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I’m going to get them welded on but have a bolt-on kit I’m installing right now. The rear is supposed to attach via a threaded hole on the rear subframe. Due to being 50 years old I assume, the holes don’t align between the connector and subframe. The subframe hole is shifted about 1/2” towards the front and outside of the car from where it should be.

Any advice on how others dealt with it? I dont think drilling a new hole will work as there will be overlap with existing hole in the frame. I tried lifting and lowering the front of the car but it’s not making much of a difference.

Thanks in advance! As always, y’all are the best!
 

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Don't waste your time.
Bolt-on kits are WORTHLESS. By the time you get enough bolts involved, you might as well have welded it on.

ex-Global West GM
1991-1995
 

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Which subframe connector are you attempting to install? I recently installed Hotchkis SFC's in my '66 using a single bolt to position them in place until the welding shop could properly weld them in. There were no pre-drilled holes in the factory subframes to align to. If you add more information about your car, year, SFC manufacturer, etc., you might get a greater number of responses.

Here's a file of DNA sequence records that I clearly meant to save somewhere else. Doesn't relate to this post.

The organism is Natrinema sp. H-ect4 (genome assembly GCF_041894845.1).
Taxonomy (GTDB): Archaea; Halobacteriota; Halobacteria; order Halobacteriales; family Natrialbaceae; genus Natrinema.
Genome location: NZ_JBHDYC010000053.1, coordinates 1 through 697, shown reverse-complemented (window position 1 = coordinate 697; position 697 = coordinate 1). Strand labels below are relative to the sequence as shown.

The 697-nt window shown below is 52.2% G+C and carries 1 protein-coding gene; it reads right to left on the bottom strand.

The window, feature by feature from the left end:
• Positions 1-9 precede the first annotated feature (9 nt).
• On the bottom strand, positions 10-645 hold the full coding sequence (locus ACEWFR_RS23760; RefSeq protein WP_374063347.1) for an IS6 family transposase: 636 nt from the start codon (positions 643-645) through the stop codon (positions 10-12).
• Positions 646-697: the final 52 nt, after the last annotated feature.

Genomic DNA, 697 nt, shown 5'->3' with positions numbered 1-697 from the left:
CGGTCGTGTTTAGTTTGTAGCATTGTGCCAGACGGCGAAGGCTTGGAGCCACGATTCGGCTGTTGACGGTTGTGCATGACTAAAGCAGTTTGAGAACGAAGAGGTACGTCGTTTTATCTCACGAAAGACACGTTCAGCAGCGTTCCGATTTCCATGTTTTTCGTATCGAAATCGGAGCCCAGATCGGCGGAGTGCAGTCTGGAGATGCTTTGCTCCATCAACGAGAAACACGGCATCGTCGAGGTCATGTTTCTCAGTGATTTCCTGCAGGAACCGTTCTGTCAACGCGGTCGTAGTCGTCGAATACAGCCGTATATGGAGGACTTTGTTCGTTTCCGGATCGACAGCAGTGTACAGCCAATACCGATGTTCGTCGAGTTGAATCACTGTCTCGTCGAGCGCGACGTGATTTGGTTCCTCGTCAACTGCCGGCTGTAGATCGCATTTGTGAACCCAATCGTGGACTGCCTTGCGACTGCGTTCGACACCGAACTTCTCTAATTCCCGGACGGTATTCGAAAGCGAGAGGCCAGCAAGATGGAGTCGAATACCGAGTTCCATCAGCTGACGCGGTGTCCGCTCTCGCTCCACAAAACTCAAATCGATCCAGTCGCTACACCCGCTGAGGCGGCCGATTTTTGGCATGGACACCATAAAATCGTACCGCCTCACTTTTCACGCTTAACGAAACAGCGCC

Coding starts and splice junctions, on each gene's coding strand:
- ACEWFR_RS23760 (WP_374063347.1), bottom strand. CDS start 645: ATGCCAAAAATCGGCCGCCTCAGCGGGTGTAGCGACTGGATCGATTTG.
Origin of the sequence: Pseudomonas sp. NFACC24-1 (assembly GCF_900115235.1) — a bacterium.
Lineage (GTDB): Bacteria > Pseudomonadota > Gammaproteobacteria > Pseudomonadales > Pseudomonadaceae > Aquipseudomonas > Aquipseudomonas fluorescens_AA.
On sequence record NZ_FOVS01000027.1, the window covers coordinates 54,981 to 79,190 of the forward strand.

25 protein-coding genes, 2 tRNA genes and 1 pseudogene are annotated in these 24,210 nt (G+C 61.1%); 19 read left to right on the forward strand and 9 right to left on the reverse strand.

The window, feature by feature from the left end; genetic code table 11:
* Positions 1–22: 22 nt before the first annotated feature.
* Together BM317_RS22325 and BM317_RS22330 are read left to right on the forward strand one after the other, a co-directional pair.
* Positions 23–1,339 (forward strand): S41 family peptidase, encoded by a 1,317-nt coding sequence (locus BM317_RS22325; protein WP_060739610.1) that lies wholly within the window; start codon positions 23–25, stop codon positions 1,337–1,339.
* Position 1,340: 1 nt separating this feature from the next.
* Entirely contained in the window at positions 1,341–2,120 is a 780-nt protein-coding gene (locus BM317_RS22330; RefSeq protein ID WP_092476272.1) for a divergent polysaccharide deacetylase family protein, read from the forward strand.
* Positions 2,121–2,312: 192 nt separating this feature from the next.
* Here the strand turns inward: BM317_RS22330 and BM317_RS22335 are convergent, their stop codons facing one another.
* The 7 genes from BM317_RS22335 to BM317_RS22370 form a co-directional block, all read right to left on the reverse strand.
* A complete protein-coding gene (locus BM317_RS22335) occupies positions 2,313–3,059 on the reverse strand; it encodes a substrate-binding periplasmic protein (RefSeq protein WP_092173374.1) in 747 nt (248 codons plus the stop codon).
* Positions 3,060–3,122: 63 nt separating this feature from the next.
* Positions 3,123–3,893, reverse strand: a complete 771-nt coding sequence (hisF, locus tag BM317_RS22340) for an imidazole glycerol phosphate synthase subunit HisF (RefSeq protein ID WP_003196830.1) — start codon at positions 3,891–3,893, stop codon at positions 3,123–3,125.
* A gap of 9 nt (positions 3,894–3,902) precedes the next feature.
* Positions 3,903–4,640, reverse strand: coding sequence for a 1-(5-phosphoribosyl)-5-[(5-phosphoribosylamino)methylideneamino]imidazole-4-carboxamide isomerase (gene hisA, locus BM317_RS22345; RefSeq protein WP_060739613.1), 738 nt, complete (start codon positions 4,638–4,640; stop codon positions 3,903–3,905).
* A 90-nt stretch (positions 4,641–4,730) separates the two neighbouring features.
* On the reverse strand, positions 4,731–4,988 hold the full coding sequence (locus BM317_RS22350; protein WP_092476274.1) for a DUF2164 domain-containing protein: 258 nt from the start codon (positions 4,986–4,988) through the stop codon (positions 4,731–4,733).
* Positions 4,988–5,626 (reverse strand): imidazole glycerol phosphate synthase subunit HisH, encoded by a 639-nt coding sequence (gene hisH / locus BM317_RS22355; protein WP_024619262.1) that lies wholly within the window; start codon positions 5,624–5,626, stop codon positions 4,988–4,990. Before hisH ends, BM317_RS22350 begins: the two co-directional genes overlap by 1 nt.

760104
 

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Also not answering your question, but listen to @GT289
I was looking for subframe connectors and did a lot of research. The outcome was to get a weld in version. If you don’t have a welder find a muffler shop with a drive on lift. Some of the muffler guys are really good in welding and much cheaper compared to a body shop. I prepared everything at home and it is done in no time for a couple of tens of dollars.


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Also not answering your question, but listen to @GT289
I was looking for subframe connectors and did a lot of research. The outcome was to get a weld in version. If you don’t have a welder find a muffler shop with a drive on lift. Some of the muffler guys are really good in welding and much cheaper compared to a body shop. I prepared everything at home and it is done in no time for a couple of tens of dollars.
I need to find these folks! I took my 65 to a local shop that specializes in classic vehicles, and they wanted $300 to weld in a pair of Tinman SFCs. I kindly turned down their generous offer.
 

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OP, first thing to understand is that often times new parts dont always fit right to begin with, even OEM parts sometimes dont fit right. this is due to several reasons here;

these cars were rolling off the assembly lines at a fairly high rate of speed, so they werent put together exactly straight.

often times even OEM oparts were made on dies that were very close to the ends of their life, and again were not exactly accurate, but within(barely) tolerance